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BrianFagioli shares his story on Beta News: Feeling fatigued by Windows 10 and its constant updates and privacy concerns? Can't afford one of those beautiful new MacBook Pro laptops? Don't forget, Linux-based desktop operating systems are just a free download away, folks! If you do decide to jump on the open source bandwagon, a good place to start is Linux Mint. Both the Mate and Cinnamon desktop environments should prove familiar to Windows converts, and since it is based on Ubuntu, there is a ton of compatible packages. Today, the first beta of Linux Mint 18.1 'Serena' becomes available for download. Here's the release notes for both Cinammon and MATE.
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Both the L.A. Film Critics Association and The British Independent Film Awards are holding their annual votes tonight with the big winners being “American Honey” at the BIFAs and “Moonlight” at the LAFCA.
Other notable winners include multiple nods for “Under The Shadow,” “I, Daniel Blake,” “La La Land,” “Manchester by the Sea,” “Adult Life Skills” and welcome surprises like for “Your Name,” “Notes on Blindness,” and “The Girl With All The Gifts”. Here’s the results:
The British Independent Film Awards
Best British Independent Film: “American Honey”
Best International Independent Film: “Moonlight”
Best Documentary: “Notes On Blindness”
Best Director: Andrea Arnold (“American Honey”)
Best Screenplay: “Under The Shadow”
Best Actor: Dave Johns (“I, Daniel Blake”)
Best Actress: Sasha Lane (“American Honey”)
Best Supporting Actress: Avin Manshadi (“Under The Shadow”)
Best Supporting Actor: Brett Goldstein (“Adult Life Skills”)
Most Promising Newcomer: Hayley Squires (“I, Daniel Blake”)
Best Debut Director: Babak Anvari (“Under The Shadow”)
Best Debut Screenwriter: Rachel Tunnard (“Adult Life Skills”)
Breakthrough Producer: Camille Gatin (“The Girl With All The Gifts”)
Outstanding Achievement in Craft: Robbie Ryan, D.O.P. (“American Honey”)
Best British Short: “Jacked”
Discovery Award: “The Greasy Strangler”
The L.A. Film Critics Association
“Moonlight”. Runner-up: “La La Land”
Barry Jenkins (“Moonlight”). Runner-up: Damien Chazelle (“La La Land”)
Adam Driver (“Paterson”). Runner-up: Casey Affleck (“Manchester by the Sea”)
Isabelle Huppert (“Elle” & “Things To Come”). Runner-up: Rebecca Hall (“Christine”)
Best Animated Film:
“Your Name”. Runner-up: “The Red Turtle”
Best Foreign Language Film:
“The Handmaiden”. Runner-up: “Toni Erdmann”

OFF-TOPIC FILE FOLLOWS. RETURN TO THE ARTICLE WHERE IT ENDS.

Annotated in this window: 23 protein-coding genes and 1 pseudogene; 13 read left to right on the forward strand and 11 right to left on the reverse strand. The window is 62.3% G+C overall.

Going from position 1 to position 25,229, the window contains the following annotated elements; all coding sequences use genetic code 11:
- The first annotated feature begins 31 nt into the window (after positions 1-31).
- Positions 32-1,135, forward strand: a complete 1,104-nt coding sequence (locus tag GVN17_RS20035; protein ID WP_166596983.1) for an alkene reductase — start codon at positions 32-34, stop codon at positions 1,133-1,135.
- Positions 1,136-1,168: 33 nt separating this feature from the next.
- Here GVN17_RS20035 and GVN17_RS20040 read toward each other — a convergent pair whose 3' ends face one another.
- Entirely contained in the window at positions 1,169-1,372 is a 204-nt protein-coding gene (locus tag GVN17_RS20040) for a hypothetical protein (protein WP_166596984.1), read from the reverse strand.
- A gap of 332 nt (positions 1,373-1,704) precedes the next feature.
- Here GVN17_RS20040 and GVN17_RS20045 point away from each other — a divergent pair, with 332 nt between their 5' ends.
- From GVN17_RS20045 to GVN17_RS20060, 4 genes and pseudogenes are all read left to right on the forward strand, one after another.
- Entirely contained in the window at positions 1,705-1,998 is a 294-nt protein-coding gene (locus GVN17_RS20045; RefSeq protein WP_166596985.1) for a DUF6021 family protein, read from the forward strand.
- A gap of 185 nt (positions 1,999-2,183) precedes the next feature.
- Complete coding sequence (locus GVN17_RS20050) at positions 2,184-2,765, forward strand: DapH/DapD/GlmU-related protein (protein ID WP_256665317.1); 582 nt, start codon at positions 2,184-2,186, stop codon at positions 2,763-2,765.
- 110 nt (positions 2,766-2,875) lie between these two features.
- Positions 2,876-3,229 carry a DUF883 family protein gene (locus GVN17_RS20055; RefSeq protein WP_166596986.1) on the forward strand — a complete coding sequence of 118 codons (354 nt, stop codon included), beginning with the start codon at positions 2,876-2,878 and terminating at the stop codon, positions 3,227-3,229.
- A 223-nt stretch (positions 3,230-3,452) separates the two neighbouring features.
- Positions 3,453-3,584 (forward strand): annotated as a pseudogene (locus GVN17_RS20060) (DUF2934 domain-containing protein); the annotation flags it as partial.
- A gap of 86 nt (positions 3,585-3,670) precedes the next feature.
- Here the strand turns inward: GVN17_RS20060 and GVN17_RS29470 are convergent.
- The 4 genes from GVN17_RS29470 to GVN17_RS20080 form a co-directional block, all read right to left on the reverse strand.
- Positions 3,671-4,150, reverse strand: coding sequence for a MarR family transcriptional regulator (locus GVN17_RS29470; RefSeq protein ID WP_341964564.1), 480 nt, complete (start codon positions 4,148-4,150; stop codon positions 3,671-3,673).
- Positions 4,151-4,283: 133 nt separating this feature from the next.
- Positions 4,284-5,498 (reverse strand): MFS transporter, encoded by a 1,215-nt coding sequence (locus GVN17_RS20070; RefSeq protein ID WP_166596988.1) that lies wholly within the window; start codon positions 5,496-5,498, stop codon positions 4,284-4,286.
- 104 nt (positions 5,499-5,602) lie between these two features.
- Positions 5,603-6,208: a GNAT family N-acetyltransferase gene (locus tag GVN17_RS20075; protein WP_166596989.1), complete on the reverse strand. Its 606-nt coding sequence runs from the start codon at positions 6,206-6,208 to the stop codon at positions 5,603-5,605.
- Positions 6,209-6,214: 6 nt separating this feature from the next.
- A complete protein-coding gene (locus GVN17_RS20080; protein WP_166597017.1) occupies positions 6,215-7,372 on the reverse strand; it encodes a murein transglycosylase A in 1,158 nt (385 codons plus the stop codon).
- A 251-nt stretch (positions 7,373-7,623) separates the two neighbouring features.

“I Am Not Your Negro”. Runner-up: “O.J.: Made in America”
Best Screenplay: Efthymis Filippou and Yorgos Lanthimos (“The Lobster”). Runner-up: Kenneth Lonergan (“Manchester by the Sea”)
Best Supporting Actor:
Mahershala Ali (“Moonlight”). Runner-up: Issey Ogata (“Silence”)
Best Supporting Actress:
Lily Gladstone (“Certain Women”). Runner-up: Michelle Williams (“Manchester by the Sea”)
Bret Granato, Maya Mumma, Ben Sozanski (“O.J.: Made in America”). Runner-up: Tom Cross (“La La Land”)
Best Production Design:
Ryu Seong-hee (“The Handmaiden”). Runner-up: David Wasco (“La La Land”)
Best Music Score:
Justin Hurwitz, Benj Pasek, Justin Paul (“La La Land”). Runner-up: Micah Levi (“Jackie”)
James Laxton (“Moonlight”). Runner-up: Linus Sandgren (“La La Land”)
New Generation Prize
“Krisha” from Edward Shults and Krisha Fairchild.
Douglas Edwards Independent/Experimental Film/Video Prize
“The Illinois Parables” from writer-director Deborah Stratman
An anonymous reader quotes OStatic's update on Canonical's lawsuit against a cloud provider: Canonical posted Thursday that they've been in a dispute with "a European cloud provider" over the use of their own homespun version of Ubuntu on their cloud servers. Their implementation disables even the most basic of security features and Canonical is worried something bad could happen and it'd reflect badly back on them... They said they've spent months trying to get the unnamed provider to use the standard Ubuntu as delivered to other commercial operations to no avail. Canonical feels they have no choice but to "take legal steps to remove these images." They're sure Red Hat and Microsoft wouldn't be treated like this. Mark Shuttleworth, the founder of Ubuntu, wrote in his blog post that Ubuntu is "the leading cloud OS, running most workloads in public clouds today," whereas these homegrown images "are likely to behave unpredictably on update in weirdly creative and mysterious ways... We hear about these issues all the time, because users assume there is a problem with Ubuntu on that cloud; users expect that 'all things that claim to be Ubuntu are genuine', and they have a right to expect that... "To count some of the ways we have seen home-grown images create operational and security nightmares for users: clouds have baked private keys into their public images, so that any user could SSH into any machine; clouds have made changes that then blocked security updates for over a week... When things like this happen, users are left feeling let down. As the company behind Ubuntu, it falls to Canonical to take action."